By then she was crying.
I suspect the reason we can't stop debating the value of genetic testing, despite its many virtues, is that we don't care to choose our fates.
Genetic control threatens what Harvard University political scientist Michael Sandel, in his book The Case Against Perfection, calls our “lively sense of the contingency of our gifts – our sense that none of us is wholly responsible for his or her success, [which]saves a meritocratic society from the smug assumption that that success is the crown of virtue.”
We aren't really scared of the slick and dreamless future Dr. Somerville conjures out of her distaste for quasi-therapeutic abortion. We aren't even that afraid of what perfections we might attempt with genetic technology. We're afraid of what the new biotechnology will do to us – that its “stance of mastery and control,” as Carl Elliott, a brilliant bioethicist in Minnesota, has written, “leaves insufficient cultural space for the alternate ways of living a human life.”
I have no objection to genetic testing. If you can avoid it, I don't want your child to face the daunting, aimless future Walker may have, especially after his mother and I are gone.
But I have an objection if the results of those tests are the only measure you accept of what constitutes a valuable life. I object if you say that my son is a mistake, that we don't want more of him, and deny what he is: an exotic, living form of freedom; a way of being liberated from the grind of the survival of the fittest; free of all the orthodoxies by which we normals measure a “successful” life – the Harvard acceptance, the hot partner, the good job, the fit body, the millions.
Disability is by nature anti-establishment. It's the very lack of so-called normal expectations, the absence of the possibility that Walker and I can ever “achieve” much or even disappoint each other, that frees us from the established and the status quo, to be who we actually are with each other, rather than what society says we are supposed to be. A rare and often impossible form of love lies in that small hollow.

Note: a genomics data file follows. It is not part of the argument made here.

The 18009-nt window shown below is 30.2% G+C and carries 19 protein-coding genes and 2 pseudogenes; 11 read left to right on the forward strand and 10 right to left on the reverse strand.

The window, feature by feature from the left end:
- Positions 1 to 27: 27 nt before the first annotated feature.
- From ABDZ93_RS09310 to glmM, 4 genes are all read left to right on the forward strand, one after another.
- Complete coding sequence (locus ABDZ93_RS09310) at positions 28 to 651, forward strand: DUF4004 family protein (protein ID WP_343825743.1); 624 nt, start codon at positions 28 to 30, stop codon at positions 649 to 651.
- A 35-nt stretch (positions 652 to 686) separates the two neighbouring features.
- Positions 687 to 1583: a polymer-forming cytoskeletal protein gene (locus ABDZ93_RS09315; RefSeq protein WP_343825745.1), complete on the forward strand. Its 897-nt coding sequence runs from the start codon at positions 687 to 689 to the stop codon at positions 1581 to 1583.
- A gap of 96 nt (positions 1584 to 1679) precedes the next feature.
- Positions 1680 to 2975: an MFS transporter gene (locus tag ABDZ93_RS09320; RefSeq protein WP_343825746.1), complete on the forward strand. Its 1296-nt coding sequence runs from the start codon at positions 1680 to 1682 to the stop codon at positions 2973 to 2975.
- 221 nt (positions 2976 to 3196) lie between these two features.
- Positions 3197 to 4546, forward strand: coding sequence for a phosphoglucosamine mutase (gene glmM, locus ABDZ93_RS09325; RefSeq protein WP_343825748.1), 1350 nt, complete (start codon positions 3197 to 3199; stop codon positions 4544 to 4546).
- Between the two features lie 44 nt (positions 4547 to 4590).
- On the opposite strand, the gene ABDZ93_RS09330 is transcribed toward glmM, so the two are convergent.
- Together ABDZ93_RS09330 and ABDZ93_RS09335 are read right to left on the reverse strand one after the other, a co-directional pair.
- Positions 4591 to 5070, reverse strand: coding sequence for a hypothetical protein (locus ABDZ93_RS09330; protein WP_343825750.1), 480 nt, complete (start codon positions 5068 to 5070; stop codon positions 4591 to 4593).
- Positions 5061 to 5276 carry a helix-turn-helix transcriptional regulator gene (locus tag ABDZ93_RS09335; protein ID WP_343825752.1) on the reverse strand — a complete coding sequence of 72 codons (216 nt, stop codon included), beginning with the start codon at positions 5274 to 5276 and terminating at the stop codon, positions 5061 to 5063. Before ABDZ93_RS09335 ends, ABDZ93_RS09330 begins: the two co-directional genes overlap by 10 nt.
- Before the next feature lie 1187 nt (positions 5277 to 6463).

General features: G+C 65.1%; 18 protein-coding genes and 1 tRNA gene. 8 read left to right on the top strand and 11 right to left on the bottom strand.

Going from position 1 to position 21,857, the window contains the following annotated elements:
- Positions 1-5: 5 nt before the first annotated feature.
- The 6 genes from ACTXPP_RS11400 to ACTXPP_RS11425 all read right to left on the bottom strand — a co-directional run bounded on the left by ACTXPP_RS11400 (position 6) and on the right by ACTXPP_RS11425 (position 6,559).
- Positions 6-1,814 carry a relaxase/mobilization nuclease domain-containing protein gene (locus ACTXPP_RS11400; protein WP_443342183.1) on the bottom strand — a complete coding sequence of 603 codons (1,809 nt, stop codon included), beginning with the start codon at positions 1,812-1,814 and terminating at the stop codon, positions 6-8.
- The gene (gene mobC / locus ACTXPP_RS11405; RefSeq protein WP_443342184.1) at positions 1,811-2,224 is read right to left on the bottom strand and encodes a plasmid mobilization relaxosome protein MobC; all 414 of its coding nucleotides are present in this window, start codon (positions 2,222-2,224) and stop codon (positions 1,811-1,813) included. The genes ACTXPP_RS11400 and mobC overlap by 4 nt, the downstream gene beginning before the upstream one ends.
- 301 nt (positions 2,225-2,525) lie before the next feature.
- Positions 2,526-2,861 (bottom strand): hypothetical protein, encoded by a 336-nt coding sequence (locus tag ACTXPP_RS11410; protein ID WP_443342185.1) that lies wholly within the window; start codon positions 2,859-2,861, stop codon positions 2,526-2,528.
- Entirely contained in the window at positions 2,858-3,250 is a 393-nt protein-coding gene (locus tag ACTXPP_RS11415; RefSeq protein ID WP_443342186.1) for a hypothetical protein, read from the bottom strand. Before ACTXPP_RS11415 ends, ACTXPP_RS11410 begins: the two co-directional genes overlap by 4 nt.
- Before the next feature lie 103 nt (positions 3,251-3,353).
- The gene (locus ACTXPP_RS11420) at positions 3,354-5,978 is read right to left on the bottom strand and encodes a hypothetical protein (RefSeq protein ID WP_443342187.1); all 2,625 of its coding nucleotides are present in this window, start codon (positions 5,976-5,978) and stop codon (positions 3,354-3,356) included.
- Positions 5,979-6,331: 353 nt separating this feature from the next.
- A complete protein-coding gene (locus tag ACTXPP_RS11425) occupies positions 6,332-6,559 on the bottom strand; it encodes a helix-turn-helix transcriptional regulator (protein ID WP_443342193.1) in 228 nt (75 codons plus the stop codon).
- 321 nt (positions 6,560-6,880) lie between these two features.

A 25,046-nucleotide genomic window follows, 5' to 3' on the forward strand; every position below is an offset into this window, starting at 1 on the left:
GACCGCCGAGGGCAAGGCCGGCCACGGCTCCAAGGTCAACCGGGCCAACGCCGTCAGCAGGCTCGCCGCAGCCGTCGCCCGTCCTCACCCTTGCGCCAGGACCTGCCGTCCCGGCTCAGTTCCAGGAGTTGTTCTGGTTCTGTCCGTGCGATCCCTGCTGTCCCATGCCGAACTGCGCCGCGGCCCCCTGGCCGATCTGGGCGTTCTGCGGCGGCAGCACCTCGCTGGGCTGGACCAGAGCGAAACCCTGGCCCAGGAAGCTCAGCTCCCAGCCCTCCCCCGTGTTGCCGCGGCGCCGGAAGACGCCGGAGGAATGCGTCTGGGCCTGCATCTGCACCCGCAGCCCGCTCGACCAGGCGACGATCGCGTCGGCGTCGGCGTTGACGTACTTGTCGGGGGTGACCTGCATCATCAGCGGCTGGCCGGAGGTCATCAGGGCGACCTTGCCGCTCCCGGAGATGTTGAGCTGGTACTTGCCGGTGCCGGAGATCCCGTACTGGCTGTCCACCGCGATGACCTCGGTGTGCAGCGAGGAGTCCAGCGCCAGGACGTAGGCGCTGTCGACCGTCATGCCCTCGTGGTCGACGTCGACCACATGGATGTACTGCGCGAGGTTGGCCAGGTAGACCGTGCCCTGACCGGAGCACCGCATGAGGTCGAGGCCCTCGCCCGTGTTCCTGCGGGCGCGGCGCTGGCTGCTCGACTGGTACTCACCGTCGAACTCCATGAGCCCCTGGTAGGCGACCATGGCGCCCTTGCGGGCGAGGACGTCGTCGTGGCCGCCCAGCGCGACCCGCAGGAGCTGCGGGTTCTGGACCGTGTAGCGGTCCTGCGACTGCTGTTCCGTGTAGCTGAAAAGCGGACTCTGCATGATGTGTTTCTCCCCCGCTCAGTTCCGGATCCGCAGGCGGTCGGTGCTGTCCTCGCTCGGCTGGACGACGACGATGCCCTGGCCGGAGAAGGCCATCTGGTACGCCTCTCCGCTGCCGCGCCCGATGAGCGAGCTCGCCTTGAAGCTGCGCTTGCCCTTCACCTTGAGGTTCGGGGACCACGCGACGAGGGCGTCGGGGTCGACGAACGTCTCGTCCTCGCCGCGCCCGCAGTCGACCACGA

Genetic tests are a way to try to eliminate the imperfect, and all the pain and fear that comes with imperfection. (Especially our own.) But imperfection is not just pain and agony.
On his good days, Walker is proof of what the imperfect and the fragile have to offer – a reminder that there are many ways to be human, and that judgment is our least valuable human capacity.
In terms of physical human evolution, he is a mistake, an error. But he is peerless as a way of developing what Charles Darwin himself in The Descent of Man deemed the evolutionary advantages of “the social instincts … love, and the distinct emotion of sympathy.”
I see him for three days every two weeks, now that he lives mostly in an assisted-living home. When he does come home, I try to take him for a walk down Bloor Street, the big city artery nearest our house, him in his chair and me on foot.
I lean down and push the chair with my elbows, so I can talk in the ear hole of his soft foam helmet. “Look, Walkie,” I say, “look, the white micro-miniskirt is back this summer!” Or: “That Hungarian butcher has had that same side of meat hanging there for a year – let's never eat in there.”
I say all sorts of things, whatever comes to view. I am pretty sure he understands none of it, rationally. But he knows we are having a Conversation, and he knows he is on one end of it. The wriggling, blasting laugh of pleasure our yakking always gives him reminds me again and again how important it is to make that gesture – to engage another, to try to reach the Other, no matter how remote the likelihood of any return or result or reward.
It doesn't matter that Walker will never pass his genetic test. What matters is that I pass his test, that I had a chance to be a human being, a friend, a chatting buddy, a decent if doltish dad, and that I seized it.
I am ashamed to say I regret many things in my life. But I never regret those pointless but utterly unpredictable strolls, those strange, lifting afternoons on the hot city sidewalk with the test-failing boy. They're just one more way of measuring what we might be.
Ian Brown is a feature writer for The Globe and Mail.